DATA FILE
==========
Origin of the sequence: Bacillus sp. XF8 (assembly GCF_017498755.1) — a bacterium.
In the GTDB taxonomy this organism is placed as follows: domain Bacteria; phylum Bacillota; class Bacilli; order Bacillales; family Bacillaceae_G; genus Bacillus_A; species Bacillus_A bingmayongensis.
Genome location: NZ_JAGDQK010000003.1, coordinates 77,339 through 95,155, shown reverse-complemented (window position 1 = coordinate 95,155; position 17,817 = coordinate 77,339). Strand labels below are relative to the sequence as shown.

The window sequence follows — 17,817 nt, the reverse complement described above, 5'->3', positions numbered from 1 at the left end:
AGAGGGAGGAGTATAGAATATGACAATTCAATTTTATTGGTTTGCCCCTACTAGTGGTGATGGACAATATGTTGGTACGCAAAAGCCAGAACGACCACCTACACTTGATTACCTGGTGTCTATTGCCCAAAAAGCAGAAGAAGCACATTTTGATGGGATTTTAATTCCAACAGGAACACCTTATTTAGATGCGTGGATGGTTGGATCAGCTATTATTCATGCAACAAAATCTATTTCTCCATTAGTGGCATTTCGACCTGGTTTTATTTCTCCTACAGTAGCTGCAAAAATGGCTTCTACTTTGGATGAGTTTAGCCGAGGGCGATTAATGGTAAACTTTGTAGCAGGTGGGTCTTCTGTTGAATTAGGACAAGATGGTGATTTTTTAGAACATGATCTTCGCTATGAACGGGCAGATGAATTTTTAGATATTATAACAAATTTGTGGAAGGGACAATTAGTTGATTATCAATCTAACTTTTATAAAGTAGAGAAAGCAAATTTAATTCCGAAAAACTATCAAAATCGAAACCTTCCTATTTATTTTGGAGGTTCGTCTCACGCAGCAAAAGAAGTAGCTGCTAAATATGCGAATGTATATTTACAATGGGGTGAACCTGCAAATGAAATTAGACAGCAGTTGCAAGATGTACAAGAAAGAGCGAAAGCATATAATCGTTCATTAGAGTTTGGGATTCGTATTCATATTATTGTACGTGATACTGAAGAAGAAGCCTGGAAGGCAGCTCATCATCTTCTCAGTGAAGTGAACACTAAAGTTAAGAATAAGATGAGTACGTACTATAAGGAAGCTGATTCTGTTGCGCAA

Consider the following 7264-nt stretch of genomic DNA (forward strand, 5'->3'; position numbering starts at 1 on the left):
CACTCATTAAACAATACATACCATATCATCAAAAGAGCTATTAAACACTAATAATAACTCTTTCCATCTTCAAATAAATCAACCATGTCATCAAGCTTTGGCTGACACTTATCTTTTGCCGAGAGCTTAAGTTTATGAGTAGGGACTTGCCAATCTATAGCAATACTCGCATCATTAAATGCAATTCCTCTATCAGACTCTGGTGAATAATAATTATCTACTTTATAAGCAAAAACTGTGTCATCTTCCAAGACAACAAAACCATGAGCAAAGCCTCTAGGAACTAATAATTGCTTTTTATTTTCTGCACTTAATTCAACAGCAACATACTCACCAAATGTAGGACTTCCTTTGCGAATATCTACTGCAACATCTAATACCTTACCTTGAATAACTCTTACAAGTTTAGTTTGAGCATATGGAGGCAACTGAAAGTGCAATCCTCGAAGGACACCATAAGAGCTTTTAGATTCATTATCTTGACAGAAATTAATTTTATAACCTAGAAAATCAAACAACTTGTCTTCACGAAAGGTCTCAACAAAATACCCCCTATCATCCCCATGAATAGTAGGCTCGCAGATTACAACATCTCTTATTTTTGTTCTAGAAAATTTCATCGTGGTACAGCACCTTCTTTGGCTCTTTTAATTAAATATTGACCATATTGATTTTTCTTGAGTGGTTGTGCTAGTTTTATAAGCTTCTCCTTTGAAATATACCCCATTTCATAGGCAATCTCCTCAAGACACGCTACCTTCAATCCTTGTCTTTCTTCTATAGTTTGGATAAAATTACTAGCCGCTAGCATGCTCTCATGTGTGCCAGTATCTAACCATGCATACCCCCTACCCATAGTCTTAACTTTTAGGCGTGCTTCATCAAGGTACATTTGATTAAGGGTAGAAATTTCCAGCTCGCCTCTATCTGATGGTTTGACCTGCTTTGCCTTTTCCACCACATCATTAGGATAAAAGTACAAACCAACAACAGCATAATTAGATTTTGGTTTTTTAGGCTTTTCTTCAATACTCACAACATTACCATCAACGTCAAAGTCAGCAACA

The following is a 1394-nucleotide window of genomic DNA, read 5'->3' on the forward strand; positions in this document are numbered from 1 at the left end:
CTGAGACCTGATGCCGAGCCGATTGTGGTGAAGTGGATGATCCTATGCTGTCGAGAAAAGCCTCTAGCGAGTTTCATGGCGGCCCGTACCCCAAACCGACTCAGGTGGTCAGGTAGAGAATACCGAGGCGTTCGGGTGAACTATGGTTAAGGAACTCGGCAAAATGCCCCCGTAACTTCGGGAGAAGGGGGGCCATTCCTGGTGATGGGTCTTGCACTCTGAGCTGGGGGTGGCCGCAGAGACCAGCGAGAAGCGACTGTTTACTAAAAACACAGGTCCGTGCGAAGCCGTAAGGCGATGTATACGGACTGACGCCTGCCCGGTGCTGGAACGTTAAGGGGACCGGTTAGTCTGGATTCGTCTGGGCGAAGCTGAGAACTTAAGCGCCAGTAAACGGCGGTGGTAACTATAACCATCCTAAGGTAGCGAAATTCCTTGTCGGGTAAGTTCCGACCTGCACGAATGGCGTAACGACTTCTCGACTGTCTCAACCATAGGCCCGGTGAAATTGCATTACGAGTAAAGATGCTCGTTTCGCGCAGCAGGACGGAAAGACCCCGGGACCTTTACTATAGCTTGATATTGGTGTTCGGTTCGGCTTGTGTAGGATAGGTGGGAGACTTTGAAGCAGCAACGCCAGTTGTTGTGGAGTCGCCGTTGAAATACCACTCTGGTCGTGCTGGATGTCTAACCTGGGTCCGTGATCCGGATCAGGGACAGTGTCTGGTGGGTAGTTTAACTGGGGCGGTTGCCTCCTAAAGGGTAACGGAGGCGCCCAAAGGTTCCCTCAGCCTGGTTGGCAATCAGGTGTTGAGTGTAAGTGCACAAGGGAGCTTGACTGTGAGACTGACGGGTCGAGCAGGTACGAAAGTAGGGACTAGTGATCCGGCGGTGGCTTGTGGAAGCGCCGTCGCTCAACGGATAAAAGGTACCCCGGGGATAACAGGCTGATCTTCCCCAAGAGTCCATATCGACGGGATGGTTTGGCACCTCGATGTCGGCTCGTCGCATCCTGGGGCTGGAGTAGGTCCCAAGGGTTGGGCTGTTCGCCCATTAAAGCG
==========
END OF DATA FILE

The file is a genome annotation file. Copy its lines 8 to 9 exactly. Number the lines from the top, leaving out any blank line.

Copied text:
The following is a 1394-nucleotide window of genomic DNA, read 5'->3' on the forward strand; positions in this document are numbered from 1 at the left end:
CTGAGACCTGATGCCGAGCCGATTGTGGTGAAGTGGATGATCCTATGCTGTCGAGAAAAGCCTCTAGCGAGTTTCATGGCGGCCCGTACCCCAAACCGACTCAGGTGGTCAGGTAGAGAATACCGAGGCGTTCGGGTGAACTATGGTTAAGGAACTCGGCAAAATGCCCCCGTAACTTCGGGAGAAGGGGGGCCATTCCTGGTGATGGGTCTTGCACTCTGAGCTGGGGGTGGCCGCAGAGACCAGCGAGAAGCGACTGTTTACTAAAAACACAGGTCCGTGCGAAGCCGTAAGGCGATGTATACGGACTGACGCCTGCCCGGTGCTGGAACGTTAAGGGGACCGGTTAGTCTGGATTCGTCTGGGCGAAGCTGAGAACTTAAGCGCCAGTAAACGGCGGTGGTAACTATAACCATCCTAAGGTAGCGAAATTCCTTGTCGGGTAAGTTCCGACCTGCACGAATGGCGTAACGACTTCTCGACTGTCTCAACCATAGGCCCGGTGAAATTGCATTACGAGTAAAGATGCTCGTTTCGCGCAGCAGGACGGAAAGACCCCGGGACCTTTACTATAGCTTGATATTGGTGTTCGGTTCGGCTTGTGTAGGATAGGTGGGAGACTTTGAAGCAGCAACGCCAGTTGTTGTGGAGTCGCCGTTGAAATACCACTCTGGTCGTGCTGGATGTCTAACCTGGGTCCGTGATCCGGATCAGGGACAGTGTCTGGTGGGTAGTTTAACTGGGGCGGTTGCCTCCTAAAGGGTAACGGAGGCGCCCAAAGGTTCCCTCAGCCTGGTTGGCAATCAGGTGTTGAGTGTAAGTGCACAAGGGAGCTTGACTGTGAGACTGACGGGTCGAGCAGGTACGAAAGTAGGGACTAGTGATCCGGCGGTGGCTTGTGGAAGCGCCGTCGCTCAACGGATAAAAGGTACCCCGGGGATAACAGGCTGATCTTCCCCAAGAGTCCATATCGACGGGATGGTTTGGCACCTCGATGTCGGCTCGTCGCATCCTGGGGCTGGAGTAGGTCCCAAGGGTTGGGCTGTTCGCCCATTAAAGCG